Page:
Few ingredients inspire a love-hate relationship in me the way corn does. As a Nebraska-born girl, I feel a certain ingrained allegiance to corn- its sweetness, its bright, golden hue, its utilitarian cob, the accoutrements (corn-contoured butter dispensers, prongs, etc) and the way biting into an ear of corn makes summer just feel like summer. As a sustainability advocate, I resent the way corn came to dominate the landscape, reduce crop varieties, deplete soil minerals and become a secret, sugary ingredient in just about everything! In the spirit of summer and positive reinforcement though, this is an ode to my love of corn.
Roasting intensifies the corn’s innate sweetness. Paired with juicy grape tomatoes, spicy radishes, creamy avocados, hot peppers fresh from my honey’s fields, tangy feta and more, this salad captures the bold colors and fresh flavors of summer. It’s an easy salad to contribute to a summer bbq or cookout. In my case, it was part of my South American Inspired Picnic to celebrate my one year anniversary with the Urban Farmer. As a picnic food, pair this salad with plantain or corn chips for utensil-free eating.
This salad isn’t meant to be dogmatic. Start with the roasted corn, trust your palate and follow your cravings. You can easily make it vegan, and if you have leftovers, add them to an omelette at breakfast to enjoy corn at every meal possible. It is summer after all, and this is when corn deserves a chance to shine!
Like a dancer rehearsing tirelessly for a performance, the Urban Farmer has worked and worked for this day. Excitement, jitters, second guesses, strokes of confidence and last minute preparations culminate in today’s performance. Today the Urban Farmer delivers his very first CSA!
A CSA (Community Sponsored Agriculture) is the consumer’s way to invest in a farm. It’s a way to support principled farming practices with dollars and cents. It’s a way to share in the highs and lows, the bounties and the dry spells. It’s a means to understanding the seasons, the gambles and if all goes well, it’s a way to understand one of the best gifts of locally grown food: fresh, intense flavor!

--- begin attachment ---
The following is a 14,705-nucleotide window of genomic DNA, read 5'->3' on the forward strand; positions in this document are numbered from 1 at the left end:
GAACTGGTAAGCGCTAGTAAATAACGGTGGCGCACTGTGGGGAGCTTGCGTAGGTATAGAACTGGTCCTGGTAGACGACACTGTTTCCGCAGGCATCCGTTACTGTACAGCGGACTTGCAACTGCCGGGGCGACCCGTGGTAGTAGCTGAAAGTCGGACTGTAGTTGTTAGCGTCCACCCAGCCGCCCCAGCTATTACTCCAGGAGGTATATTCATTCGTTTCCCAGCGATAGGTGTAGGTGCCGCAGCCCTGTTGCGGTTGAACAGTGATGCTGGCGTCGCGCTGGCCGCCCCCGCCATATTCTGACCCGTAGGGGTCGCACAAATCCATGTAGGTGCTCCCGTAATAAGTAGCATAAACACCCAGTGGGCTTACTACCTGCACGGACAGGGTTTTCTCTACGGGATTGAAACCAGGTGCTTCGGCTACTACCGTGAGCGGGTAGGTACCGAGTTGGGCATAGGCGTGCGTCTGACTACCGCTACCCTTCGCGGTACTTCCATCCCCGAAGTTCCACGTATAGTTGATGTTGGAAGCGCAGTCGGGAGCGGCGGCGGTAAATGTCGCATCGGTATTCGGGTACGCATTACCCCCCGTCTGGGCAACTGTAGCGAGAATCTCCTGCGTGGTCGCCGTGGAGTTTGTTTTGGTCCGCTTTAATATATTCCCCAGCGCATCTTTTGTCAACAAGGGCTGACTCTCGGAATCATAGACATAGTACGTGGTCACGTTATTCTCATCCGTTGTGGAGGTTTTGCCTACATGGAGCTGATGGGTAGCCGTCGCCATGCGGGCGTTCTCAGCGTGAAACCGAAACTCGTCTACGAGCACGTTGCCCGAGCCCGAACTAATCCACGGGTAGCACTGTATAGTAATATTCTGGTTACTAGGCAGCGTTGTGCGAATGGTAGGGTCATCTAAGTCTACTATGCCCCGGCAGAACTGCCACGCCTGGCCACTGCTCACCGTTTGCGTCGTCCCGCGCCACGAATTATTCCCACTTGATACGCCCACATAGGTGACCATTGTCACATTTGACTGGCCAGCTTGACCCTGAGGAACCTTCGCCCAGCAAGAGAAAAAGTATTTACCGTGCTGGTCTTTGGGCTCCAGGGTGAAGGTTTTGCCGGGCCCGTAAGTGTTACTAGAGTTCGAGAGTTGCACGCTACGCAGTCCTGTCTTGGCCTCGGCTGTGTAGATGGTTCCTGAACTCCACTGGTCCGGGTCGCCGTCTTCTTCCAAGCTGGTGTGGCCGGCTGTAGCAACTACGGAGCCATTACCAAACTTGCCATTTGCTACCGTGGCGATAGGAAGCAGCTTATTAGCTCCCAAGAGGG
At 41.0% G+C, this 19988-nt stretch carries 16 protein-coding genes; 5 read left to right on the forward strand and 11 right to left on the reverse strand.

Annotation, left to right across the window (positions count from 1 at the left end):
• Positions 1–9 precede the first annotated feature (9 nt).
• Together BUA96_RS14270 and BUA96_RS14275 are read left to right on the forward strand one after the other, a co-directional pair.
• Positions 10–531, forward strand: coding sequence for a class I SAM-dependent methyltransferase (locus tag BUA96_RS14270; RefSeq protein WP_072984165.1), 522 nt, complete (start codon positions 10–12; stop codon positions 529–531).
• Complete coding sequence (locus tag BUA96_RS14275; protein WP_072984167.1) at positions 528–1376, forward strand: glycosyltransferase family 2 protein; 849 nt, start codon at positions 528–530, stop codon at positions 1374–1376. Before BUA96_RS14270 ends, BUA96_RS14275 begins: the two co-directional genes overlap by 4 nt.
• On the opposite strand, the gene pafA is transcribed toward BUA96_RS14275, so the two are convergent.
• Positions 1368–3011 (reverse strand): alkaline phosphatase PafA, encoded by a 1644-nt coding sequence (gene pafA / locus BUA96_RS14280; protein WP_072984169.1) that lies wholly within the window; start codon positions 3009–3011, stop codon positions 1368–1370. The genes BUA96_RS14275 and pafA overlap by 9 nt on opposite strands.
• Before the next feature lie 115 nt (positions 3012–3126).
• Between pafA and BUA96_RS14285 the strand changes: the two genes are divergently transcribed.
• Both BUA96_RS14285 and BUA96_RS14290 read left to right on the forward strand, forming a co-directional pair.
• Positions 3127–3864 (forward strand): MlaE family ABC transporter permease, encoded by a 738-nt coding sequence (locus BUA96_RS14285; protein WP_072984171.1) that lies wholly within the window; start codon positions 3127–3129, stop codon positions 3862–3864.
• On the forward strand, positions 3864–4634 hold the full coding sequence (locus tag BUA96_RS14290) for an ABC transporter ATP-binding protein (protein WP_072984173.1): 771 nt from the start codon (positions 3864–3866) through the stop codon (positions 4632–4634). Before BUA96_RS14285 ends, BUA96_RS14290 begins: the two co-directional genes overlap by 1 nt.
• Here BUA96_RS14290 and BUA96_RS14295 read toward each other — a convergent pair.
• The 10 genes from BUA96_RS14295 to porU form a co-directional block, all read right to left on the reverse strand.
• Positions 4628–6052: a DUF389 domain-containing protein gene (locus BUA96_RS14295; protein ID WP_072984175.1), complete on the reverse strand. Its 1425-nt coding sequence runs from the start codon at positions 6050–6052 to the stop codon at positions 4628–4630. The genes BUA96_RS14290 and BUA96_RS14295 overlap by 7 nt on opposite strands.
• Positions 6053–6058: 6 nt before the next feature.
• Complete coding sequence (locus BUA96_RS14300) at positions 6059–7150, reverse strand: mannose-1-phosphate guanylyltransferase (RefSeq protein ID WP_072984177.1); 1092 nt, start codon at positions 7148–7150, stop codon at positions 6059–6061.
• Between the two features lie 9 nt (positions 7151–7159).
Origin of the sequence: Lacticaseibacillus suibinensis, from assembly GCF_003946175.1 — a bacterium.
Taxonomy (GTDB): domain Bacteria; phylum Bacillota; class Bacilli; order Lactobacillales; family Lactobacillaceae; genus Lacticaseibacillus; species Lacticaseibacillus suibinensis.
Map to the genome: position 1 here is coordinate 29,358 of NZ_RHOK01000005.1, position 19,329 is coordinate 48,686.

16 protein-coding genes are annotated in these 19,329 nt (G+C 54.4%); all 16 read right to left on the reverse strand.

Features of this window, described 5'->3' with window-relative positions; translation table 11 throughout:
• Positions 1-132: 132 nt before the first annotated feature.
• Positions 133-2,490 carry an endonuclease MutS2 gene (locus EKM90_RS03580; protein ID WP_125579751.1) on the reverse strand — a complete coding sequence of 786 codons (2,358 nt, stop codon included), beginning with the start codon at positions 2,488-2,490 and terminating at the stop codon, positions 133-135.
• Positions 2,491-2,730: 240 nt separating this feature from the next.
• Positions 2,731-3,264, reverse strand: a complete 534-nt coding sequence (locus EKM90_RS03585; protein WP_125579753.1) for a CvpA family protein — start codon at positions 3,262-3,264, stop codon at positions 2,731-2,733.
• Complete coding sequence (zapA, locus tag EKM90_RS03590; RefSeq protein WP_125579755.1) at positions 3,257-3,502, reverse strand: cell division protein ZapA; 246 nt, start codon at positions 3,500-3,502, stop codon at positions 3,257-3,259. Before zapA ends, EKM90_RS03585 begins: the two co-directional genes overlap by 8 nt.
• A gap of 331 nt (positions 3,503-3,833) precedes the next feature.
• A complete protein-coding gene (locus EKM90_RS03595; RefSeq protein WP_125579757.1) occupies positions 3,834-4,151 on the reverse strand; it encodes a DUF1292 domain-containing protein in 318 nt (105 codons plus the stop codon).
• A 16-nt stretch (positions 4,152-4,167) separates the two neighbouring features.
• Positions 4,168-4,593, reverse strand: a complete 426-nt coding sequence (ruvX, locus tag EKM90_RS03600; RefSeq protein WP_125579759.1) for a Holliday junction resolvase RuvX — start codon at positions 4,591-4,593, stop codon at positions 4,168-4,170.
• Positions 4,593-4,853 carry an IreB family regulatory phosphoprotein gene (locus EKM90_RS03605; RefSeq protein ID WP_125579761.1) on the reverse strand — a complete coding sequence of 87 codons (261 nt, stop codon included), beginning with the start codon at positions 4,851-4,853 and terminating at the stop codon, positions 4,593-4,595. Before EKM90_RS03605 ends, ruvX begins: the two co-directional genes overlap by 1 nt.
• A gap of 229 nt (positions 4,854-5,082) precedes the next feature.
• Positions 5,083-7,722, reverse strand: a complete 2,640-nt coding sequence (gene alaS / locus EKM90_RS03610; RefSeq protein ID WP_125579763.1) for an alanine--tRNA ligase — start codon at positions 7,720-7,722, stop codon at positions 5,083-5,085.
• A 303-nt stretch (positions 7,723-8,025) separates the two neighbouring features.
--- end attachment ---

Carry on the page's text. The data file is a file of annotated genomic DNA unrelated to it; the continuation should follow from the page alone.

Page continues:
Much like an Iron Chef challenge, a CSA arrives weekly with surprise ingredients. If your glass is half empty, the lack of choice and control will be a burden. What am I going to do with kohlrabi?! If your glass is half full, the array is a creative challenge and just the motivation you need to break with culinary monotony. Hopefully, you’re the latter.
The Urban Farmer could eat radishes (and just about anything from the ground) like grapes, but for many of us, the spicy, bitter and crisp radish is more perplexing. These bright red beauties emerge with a bouquet of greens, which we often overlook, tossing them into compost piles without a second thought. With so many radishes emerging from the field, my creative challenge was to harness more potential from these French Breakfast varieties: enter pesto!
In true S.A.T style, when I say “pesto,” your immediate association is probably basil, and the word nerd in me wondered, why is this? Is it a rule? Are pesto and basil inextricably linked?
In an intense research effort, I consulted Wikipedia, and I found my excuse to break with basil traditions:
The name [pesto] is the contracted past participle of the Genoese word pestâ (Italian: pestare), which means to pound, to crush, in reference to the original method of preparation, with marble mortar and wooden pestle. The ingredients in a traditionally made pesto are ground with a circular motion of the pestle in the mortar. This same Latin root through Old French also gave rise to the English word pestle.
I respect European traditions enough not to assign names sacrilegiously, but Wikipedia permitted me to extend the idea of “pesto” to the ingredients of the very first CSA and fulfill my radish challenge. Whether you’re receiving the Urban Farmer’s very first CSA or a fresh bunch from another farmer, here’s to new ways of using the freshest, local offerings.
Radish, Chard & Leafy Greens Pesto
About this Recipe: Crunchy and garlicky, use this farm-fresh pesto wherever you would use the traditional basil version. The chard and large, leafy greens yield far more than their basil equivalents. Whether I used broccoli or cauliflower greens will be determined soon, when more of the vegetable protrudes from the ground. You can use turnip greens, kale or more chard as a substitute if need be. The main objective is just to use as much of the vegetables as possible. I left the texture of my pesto rather coarse, preferring to add more oil based on the application. The thicker consistency works well for these chèvre, back pepper and radish crostini. I skipped the cheese, preferring to add cheese with the application as well. The result is a vegan-friendly pesto with lots of healthy raw nutrients!